For the most part, it was rough waters getting to the premiere and release date of Aladdin. Smith’s images, along with the clip, and the trailer didn’t seem to be getting fans of the original animated movie excited for this. What was even more problematic was that the controversy with Smith was taking away from the rest of the cast, which happened to comprise of plenty of other people of color, including the actors playing the titular character and the love interest. This, I feel, was a fault that falls at least partially on the fans who couldn’t see past Smith for all the efforts Disney was doing to make sure the rest of the casting was appropriate for the characters.
All that being said, I did go see the movie on opening night. Admittedly, I was unsure of how I would feel about it all. I, too, loved the original animated movie, and I, too, had seen what everyone else had seen so far, but I was nowhere near vocal or disapproving of Will Smith or Naomie Scott or any of the cast. That’s not to say that I went into the theater without cautious optimism, because that’s exactly how I went into the theater.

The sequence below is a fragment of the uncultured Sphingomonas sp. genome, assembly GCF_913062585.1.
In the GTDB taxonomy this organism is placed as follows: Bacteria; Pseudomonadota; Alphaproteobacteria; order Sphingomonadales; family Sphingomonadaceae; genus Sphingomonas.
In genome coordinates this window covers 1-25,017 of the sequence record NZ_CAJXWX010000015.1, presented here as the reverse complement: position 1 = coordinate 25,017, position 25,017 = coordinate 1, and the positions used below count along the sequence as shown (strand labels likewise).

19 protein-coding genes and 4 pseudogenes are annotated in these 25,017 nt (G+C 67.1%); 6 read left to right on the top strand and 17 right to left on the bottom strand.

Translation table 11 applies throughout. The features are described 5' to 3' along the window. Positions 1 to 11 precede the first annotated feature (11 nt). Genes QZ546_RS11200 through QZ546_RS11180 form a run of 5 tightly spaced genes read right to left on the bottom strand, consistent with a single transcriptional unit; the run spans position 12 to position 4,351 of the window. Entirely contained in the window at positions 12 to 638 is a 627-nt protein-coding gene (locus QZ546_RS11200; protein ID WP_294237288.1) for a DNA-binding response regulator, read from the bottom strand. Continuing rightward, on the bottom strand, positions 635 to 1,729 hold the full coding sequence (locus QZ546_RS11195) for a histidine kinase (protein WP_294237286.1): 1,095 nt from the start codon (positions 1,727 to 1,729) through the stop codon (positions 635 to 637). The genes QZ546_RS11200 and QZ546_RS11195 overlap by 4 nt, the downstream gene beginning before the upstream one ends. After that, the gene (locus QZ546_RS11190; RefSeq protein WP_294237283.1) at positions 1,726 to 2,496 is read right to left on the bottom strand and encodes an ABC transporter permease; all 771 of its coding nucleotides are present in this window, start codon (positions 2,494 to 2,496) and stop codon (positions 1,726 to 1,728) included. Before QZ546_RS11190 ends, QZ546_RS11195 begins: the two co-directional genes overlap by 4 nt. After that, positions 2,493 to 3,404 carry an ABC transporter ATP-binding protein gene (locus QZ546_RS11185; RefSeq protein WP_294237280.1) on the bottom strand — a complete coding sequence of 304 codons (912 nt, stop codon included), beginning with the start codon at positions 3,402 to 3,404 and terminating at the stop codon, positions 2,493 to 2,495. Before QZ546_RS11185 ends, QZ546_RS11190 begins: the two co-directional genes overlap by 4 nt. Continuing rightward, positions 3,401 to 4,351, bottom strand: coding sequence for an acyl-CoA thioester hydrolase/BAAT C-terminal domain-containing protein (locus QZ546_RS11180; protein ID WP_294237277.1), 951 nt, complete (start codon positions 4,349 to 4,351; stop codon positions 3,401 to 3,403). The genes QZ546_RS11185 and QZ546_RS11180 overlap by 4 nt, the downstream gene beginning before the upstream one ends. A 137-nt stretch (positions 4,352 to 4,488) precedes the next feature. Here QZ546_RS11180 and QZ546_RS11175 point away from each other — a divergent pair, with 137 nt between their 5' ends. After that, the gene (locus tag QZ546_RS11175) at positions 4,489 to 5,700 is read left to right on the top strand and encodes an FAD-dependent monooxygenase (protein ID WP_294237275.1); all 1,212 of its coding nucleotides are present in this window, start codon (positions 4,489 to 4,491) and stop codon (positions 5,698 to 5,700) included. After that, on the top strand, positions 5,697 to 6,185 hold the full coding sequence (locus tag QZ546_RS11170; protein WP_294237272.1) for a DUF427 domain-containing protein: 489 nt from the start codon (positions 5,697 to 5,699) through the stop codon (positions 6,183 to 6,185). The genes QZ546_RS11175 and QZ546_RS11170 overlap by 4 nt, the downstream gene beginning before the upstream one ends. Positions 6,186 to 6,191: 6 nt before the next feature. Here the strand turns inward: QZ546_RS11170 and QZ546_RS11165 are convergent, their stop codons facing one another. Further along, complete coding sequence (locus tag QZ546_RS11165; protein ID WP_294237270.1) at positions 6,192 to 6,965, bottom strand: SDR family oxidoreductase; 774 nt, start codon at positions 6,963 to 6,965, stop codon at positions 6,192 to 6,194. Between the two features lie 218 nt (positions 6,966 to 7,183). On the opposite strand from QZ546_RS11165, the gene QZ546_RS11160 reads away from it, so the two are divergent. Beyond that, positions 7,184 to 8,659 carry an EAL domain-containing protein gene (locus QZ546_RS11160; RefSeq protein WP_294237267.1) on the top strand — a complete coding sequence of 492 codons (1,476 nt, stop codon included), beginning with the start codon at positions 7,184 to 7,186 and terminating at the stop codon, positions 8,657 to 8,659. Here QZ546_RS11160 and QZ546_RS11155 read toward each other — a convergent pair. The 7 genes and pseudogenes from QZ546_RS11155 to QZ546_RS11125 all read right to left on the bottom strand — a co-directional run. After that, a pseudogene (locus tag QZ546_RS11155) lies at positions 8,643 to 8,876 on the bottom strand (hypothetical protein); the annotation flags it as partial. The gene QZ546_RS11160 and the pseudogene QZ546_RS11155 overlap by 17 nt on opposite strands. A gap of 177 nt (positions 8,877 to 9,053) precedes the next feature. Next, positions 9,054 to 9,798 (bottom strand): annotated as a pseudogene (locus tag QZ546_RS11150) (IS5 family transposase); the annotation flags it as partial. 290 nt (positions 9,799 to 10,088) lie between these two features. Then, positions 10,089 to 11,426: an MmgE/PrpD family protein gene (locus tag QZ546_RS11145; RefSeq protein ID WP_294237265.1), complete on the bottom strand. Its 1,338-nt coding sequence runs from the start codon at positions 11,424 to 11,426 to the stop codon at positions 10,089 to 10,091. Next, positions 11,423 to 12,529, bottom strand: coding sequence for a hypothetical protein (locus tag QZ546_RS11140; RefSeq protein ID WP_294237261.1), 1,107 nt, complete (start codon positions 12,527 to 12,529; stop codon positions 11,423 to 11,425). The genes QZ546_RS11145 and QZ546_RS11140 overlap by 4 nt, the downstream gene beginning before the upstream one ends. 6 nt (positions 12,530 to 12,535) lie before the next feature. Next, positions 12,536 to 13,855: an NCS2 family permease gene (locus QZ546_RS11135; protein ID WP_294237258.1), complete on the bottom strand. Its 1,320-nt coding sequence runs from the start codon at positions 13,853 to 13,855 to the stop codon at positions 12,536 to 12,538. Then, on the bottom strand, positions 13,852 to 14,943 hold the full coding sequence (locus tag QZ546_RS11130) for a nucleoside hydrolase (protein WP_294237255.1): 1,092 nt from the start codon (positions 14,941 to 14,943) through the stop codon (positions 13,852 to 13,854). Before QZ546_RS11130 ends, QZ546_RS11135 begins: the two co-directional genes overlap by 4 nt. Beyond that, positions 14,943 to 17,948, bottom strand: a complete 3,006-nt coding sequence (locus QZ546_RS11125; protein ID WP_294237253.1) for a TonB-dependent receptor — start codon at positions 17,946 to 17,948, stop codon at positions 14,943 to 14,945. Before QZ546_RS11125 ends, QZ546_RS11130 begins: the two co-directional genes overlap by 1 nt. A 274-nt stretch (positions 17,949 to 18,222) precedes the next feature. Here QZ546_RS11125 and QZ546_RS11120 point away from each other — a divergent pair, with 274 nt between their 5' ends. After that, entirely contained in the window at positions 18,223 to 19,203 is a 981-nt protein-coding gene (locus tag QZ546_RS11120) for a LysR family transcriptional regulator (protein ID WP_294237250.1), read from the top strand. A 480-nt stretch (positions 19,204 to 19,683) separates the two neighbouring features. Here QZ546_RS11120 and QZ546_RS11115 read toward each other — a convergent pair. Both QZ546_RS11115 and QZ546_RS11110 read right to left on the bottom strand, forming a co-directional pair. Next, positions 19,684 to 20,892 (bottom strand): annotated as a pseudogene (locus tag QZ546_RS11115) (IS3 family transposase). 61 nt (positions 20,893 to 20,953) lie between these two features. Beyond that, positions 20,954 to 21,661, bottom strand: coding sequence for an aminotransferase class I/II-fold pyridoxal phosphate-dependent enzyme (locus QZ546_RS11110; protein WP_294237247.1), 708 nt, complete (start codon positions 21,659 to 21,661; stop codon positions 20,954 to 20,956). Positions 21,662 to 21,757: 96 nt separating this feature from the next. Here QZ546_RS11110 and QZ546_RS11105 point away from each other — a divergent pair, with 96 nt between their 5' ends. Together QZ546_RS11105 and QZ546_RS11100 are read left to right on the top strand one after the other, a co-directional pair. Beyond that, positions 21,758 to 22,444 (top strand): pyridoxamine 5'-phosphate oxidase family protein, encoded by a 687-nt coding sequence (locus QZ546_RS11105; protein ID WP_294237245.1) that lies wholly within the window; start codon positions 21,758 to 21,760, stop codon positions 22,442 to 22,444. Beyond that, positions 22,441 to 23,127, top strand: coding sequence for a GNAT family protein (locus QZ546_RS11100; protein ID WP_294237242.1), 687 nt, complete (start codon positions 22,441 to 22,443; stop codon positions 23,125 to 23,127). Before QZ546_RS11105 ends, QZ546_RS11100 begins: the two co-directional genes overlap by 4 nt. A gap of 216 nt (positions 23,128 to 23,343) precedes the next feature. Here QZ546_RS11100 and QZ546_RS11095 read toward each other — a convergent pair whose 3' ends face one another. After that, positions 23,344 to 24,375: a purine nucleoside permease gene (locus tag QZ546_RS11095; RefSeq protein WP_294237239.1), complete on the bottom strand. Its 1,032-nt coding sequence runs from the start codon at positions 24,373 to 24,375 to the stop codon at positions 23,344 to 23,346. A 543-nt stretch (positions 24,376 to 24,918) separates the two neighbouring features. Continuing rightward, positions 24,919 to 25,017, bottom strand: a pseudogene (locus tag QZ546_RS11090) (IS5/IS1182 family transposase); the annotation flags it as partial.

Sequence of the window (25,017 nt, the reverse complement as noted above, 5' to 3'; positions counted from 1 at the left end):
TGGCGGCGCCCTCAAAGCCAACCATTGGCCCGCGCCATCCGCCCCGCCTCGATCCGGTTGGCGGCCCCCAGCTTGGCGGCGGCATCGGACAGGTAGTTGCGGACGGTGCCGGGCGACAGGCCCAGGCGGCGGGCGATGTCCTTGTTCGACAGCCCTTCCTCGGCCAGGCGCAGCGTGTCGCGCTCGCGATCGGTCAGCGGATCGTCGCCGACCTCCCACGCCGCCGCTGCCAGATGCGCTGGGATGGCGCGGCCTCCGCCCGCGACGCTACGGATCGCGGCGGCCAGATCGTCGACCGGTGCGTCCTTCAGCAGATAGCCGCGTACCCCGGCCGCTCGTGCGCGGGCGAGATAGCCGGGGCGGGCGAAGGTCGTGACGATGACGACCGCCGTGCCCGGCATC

What I can say with confidence is that I’m so glad I did not feel the need or the anger or the desperation to voice any concern over this movie. Not Will Smith, not the storyline, not the other actors. Despite how people reacted to the clip/trailer/photos they’ve seen, and whether they were even going to attempt to watch the movie, I have no care at this point on their unfounded opinions. I’ve seen the movie and I loved it. Every second of it.
Let me get this out there. Will Smith played The Genie pretty well. Sure, he’s no Robin Williams. No one is. But the fact is that Will Smith wasn’t out there trying to play that same Genie that Williams was, nor was he trying to prove himself to be a better Genie. Will Smith was just playing Genie the best way he could play him, and that was fine enough with me, and I believe that would be fine enough for the many children who will be watching this version of Aladdin for their first time.
What I actually liked about Smith’s Genie was that, as funny and over-the-top as Williams’ Genie was, this Smith’s version allowed for the other characters to get their spotlight on as well, and that made for a more ensemble type of entertaining movie.